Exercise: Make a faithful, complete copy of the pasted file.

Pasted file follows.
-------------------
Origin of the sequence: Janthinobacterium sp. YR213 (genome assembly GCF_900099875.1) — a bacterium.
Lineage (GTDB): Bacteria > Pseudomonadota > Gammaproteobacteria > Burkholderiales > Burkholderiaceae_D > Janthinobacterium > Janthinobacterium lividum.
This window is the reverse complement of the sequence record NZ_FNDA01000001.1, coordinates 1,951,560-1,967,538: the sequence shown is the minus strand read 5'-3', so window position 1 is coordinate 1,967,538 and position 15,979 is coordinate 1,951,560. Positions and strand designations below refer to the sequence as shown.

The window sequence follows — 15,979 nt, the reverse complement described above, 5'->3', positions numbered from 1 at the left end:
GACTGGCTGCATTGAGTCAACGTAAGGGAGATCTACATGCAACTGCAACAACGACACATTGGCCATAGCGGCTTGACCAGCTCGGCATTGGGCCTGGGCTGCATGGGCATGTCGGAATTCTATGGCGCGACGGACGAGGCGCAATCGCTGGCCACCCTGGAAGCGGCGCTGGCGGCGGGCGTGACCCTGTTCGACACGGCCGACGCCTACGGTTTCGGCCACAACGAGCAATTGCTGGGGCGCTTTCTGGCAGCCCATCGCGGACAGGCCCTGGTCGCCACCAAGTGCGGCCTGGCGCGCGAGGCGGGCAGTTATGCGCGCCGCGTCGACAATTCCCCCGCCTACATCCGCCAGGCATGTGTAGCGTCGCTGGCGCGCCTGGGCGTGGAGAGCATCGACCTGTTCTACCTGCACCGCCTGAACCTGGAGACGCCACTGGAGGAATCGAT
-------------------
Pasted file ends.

Origin of the sequence: Janthinobacterium sp. YR213 (genome assembly GCF_900099875.1) — a bacterium.
Lineage (GTDB): Bacteria > Pseudomonadota > Gammaproteobacteria > Burkholderiales > Burkholderiaceae_D > Janthinobacterium > Janthinobacterium lividum.
This window is the reverse complement of the sequence record NZ_FNDA01000001.1, coordinates 1,951,560-1,967,538: the sequence shown is the minus strand read 5'-3', so window position 1 is coordinate 1,967,538 and position 15,979 is coordinate 1,951,560. Positions and strand designations below refer to the sequence as shown.

The window sequence follows — 15,979 nt, the reverse complement described above, 5'->3', positions numbered from 1 at the left end:
GACTGGCTGCATTGAGTCAACGTAAGGGAGATCTACATGCAACTGCAACAACGACACATTGGCCATAGCGGCTTGACCAGCTCGGCATTGGGCCTGGGCTGCATGGGCATGTCGGAATTCTATGGCGCGACGGACGAGGCGCAATCGCTGGCCACCCTGGAAGCGGCGCTGGCGGCGGGCGTGACCCTGTTCGACACGGCCGACGCCTACGGTTTCGGCCACAACGAGCAATTGCTGGGGCGCTTTCTGGCAGCCCATCGCGGACAGGCCCTGGTCGCCACCAAGTGCGGCCTGGCGCGCGAGGCGGGCAGTTATGCGCGCCGCGTCGACAATTCCCCCGCCTACATCCGCCAGGCATGTGTAGCGTCGCTGGCGCGCCTGGGCGTGGAGAGCATCGACCTGTTCTACCTGCACCGCCTGAACCTGGAGACGCCACTGGAGGAATCGAT